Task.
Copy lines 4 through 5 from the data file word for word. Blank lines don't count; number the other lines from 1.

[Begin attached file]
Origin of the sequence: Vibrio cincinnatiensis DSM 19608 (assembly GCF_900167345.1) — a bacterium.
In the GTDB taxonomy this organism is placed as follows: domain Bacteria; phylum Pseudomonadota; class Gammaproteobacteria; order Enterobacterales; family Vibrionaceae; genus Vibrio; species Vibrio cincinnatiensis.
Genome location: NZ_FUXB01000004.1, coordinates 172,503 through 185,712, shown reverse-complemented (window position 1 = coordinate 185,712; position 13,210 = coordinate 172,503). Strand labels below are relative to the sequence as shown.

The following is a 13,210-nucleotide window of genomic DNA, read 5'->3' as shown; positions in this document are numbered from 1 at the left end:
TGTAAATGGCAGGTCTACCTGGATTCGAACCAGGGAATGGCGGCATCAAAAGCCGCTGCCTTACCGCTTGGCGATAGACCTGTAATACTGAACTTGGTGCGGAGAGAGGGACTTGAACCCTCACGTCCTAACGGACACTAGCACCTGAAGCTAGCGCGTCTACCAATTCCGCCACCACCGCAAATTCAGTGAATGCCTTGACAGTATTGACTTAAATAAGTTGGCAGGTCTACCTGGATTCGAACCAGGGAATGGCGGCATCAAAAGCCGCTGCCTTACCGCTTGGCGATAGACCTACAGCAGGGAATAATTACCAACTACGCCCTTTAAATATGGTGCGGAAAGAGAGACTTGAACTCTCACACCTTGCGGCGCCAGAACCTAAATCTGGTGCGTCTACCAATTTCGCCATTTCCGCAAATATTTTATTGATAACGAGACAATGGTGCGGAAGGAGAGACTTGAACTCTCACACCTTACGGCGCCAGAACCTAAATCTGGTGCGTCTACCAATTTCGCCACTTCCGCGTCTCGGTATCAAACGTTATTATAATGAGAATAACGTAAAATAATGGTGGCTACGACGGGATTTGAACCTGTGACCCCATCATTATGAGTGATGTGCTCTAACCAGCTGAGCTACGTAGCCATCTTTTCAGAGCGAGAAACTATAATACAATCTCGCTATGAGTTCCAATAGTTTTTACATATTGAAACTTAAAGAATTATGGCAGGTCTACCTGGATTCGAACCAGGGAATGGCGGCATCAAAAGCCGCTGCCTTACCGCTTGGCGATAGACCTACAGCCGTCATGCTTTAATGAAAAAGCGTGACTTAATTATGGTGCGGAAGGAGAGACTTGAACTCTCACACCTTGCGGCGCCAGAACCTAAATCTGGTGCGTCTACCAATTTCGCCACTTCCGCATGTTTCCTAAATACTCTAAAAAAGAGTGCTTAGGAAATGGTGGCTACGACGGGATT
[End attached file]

The following is a 13,210-nucleotide window of genomic DNA, read 5'->3' as shown; positions in this document are numbered from 1 at the left end:
TGTAAATGGCAGGTCTACCTGGATTCGAACCAGGGAATGGCGGCATCAAAAGCCGCTGCCTTACCGCTTGGCGATAGACCTGTAATACTGAACTTGGTGCGGAGAGAGGGACTTGAACCCTCACGTCCTAACGGACACTAGCACCTGAAGCTAGCGCGTCTACCAATTCCGCCACCACCGCAAATTCAGTGAATGCCTTGACAGTATTGACTTAAATAAGTTGGCAGGTCTACCTGGATTCGAACCAGGGAATGGCGGCATCAAAAGCCGCTGCCTTACCGCTTGGCGATAGACCTACAGCAGGGAATAATTACCAACTACGCCCTTTAAATATGGTGCGGAAAGAGAGACTTGAACTCTCACACCTTGCGGCGCCAGAACCTAAATCTGGTGCGTCTACCAATTTCGCCATTTCCGCAAATATTTTATTGATAACGAGACAATGGTGCGGAAGGAGAGACTTGAACTCTCACACCTTACGGCGCCAGAACCTAAATCTGGTGCGTCTACCAATTTCGCCACTTCCGCGTCTCGGTATCAAACGTTATTATAATGAGAATAACGTAAAATAATGGTGGCTACGACGGGATTTGAACCTGTGACCCCATCATTATGAGTGATGTGCTCTAACCAGCTGAGCTACGTAGCCATCTTTTCAGAGCGAGAAACTATAATACAATCTCGCTATGAGTTCCAATAGTTTTTACATATTGAAACTTAAAGAATTATGGCAGGTCTACCTGGATTCGAACCAGGGAATGGCGGCATCAAAAGCCGCTGCCTTACCGCTTGGCGATAGACCTACAGCCGTCATGCTTTAATGAAAAAGCGTGACTTAATTATGGTGCGGAAGGAGAGACTTGAACTCTCACACCTTGCGGCGCCAGAACCTAAATCTGGTGCGTCTACCAATTTCGCCACTTCCGCATGTTTCCTAAATACTCTAAAAAAGAGTGCTTAGGAAATGGTGGCTACGACGGGATT